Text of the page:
Friday, November 16, 2007

The Arrival by Shaun Tan

What drives so many to leave everything behind and journey alone to a mysterious country, a place without family or friends, where everything is nameless and the future is unknown? This silent graphic novel is the story of every migrant, every refugee, every displaced person, and a tribute to all those who have made the journey.

I first saw this book mentioned over at Blogging for a Good Book. I hadn't actually heard of Shaun Tan at all before, but I have to tell you that on the basis of this book alone, I am now a fan.

The book itself is beautifully presented , all in shades of black, white and sepia, and all of the drawings are pencil on paper, with some digital colouring. The detailed drawings are amazing and the story is full of imagination and very touching. The story line is relevant and timely here in Australia, and I am sure in lots of other places in the world, especially in light of some recent comments made by Australian politicians about particular groups of immigrants.

The story itself is of a man who is forced by circumstance to leave his troubled homeland, leaving behind his family, and travel to a strange new country where everything is different, and I do mean everything. The food, animals, culture and language are completely strange, and the man is somewhat lost until there is a friendly face who will help him understand where to go and what to do. Many of these helpful people are others who have undergone a similar process, having had to learn the basics of things like how to cook, and having had to work in low paid and manual jobs in order to just survive in this strange new land.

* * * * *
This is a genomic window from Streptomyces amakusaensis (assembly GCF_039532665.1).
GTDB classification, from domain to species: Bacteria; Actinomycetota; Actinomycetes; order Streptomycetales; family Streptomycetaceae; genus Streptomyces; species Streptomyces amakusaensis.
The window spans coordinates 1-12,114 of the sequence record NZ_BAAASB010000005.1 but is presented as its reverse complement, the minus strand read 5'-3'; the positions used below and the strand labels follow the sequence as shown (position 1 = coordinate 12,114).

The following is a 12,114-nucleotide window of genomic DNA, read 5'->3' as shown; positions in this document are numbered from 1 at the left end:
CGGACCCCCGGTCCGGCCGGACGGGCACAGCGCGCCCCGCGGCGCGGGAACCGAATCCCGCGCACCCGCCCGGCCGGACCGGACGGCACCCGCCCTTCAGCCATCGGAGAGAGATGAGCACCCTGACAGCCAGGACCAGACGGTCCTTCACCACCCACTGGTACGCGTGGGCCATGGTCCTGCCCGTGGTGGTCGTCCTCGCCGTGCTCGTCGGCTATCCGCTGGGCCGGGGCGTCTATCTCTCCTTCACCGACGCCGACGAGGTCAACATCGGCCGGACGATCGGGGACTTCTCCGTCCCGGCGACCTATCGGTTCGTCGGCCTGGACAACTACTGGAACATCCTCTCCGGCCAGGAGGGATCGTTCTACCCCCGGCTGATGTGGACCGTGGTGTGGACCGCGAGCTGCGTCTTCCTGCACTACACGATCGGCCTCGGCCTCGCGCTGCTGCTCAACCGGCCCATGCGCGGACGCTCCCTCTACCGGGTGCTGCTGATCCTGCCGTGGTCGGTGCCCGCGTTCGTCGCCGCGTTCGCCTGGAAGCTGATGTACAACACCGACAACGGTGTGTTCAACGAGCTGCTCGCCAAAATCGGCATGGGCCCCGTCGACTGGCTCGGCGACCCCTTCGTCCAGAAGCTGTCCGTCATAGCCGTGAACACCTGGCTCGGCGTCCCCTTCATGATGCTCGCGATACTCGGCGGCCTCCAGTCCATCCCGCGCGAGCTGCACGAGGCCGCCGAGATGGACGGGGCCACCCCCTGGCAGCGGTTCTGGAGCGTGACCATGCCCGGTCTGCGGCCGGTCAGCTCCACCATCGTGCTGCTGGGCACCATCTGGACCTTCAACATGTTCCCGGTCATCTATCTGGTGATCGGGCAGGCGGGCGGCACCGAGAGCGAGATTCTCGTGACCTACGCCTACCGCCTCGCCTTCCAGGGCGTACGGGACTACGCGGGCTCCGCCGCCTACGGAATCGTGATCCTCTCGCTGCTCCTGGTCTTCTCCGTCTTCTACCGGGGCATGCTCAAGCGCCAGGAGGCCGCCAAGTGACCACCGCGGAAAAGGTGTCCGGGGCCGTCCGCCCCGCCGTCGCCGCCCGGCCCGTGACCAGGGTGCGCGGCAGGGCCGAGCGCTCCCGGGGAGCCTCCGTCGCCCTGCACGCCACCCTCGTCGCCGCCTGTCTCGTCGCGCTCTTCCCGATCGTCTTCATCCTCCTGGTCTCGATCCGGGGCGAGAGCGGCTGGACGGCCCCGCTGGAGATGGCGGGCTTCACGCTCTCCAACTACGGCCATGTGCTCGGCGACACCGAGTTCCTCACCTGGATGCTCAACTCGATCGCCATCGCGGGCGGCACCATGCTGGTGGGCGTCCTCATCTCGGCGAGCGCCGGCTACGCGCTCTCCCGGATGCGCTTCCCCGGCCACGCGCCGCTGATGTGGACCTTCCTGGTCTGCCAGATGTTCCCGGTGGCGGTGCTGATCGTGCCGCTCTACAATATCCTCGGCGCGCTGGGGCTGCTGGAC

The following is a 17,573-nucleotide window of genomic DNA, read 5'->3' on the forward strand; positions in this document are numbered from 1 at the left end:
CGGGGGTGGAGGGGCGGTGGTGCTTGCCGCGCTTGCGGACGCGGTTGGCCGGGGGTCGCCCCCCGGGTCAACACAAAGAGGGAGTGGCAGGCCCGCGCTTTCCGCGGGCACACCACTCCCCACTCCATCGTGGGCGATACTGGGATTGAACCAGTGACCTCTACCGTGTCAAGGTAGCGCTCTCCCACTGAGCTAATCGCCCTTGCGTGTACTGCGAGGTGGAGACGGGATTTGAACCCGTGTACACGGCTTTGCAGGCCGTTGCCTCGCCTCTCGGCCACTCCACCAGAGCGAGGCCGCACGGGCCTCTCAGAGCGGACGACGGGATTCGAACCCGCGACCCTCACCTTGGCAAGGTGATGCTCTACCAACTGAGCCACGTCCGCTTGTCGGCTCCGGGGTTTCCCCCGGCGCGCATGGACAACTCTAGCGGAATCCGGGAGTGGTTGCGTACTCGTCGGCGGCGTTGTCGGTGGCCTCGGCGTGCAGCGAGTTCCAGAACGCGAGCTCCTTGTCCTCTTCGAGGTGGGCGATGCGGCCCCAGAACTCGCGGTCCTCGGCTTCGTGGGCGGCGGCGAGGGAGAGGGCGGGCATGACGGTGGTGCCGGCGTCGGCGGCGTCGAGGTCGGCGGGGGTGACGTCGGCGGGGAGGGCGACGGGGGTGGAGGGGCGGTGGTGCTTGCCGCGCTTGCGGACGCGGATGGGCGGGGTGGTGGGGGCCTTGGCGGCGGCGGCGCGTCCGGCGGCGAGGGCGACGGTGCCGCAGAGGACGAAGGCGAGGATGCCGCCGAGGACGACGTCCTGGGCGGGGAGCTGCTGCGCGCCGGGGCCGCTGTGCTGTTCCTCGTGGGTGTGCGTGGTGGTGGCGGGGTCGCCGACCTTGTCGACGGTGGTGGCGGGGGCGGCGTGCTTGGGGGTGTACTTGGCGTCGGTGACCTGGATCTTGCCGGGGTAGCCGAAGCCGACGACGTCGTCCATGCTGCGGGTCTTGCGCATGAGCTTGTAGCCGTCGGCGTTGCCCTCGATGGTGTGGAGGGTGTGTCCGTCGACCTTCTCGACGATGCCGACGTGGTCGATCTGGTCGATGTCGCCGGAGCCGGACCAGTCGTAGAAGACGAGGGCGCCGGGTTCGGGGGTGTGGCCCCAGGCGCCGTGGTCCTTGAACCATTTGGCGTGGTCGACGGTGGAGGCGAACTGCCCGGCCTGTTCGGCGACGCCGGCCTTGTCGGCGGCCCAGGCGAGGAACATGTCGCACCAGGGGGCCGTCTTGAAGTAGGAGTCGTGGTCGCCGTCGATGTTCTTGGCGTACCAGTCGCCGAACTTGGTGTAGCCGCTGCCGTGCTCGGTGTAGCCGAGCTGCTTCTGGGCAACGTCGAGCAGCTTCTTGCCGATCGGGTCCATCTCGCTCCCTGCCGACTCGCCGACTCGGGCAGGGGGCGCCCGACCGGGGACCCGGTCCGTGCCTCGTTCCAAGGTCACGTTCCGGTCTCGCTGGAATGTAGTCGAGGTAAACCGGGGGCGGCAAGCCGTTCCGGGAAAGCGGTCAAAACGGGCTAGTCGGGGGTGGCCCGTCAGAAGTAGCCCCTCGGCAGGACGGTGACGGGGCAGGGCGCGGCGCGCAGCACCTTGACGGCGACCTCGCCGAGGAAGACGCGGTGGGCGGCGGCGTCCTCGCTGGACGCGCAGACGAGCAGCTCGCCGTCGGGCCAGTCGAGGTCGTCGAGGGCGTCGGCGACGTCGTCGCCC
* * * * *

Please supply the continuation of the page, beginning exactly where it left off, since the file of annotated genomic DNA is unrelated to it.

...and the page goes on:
There are literally no words at all in this book, at least not words that we can recognise. Where there are words on buildings and things they are in a strange symbolic language. The images and the storyline represented are so strong that no words are necessary. The use of elements of fantasy to represent the threat in the old homeland and some of the things that are found in the strange new world are a very strong symbolic reminder to us that for many people who migrate to countries like Australia the things that they find here that are every day to us are sometimes completely foreign to the migrants.

For some example images and some very interesting comments by the author, click here and then select The Arrival.

This book is highly recommended. A very poignant and vivid story told in a beautiful way. I already have my next Shaun Tan book on request from the library.

Rating: 5/5

Other blogger's thoughts:

Rebecca Reads


  1. I had NO CLUE as to what to expect from this book and found it to be very powerful.

    Thanks for the link to the author's comments. Off I go! :)

  2. This is a book I will read over and over again. Thank you for bringing this one to my attention.



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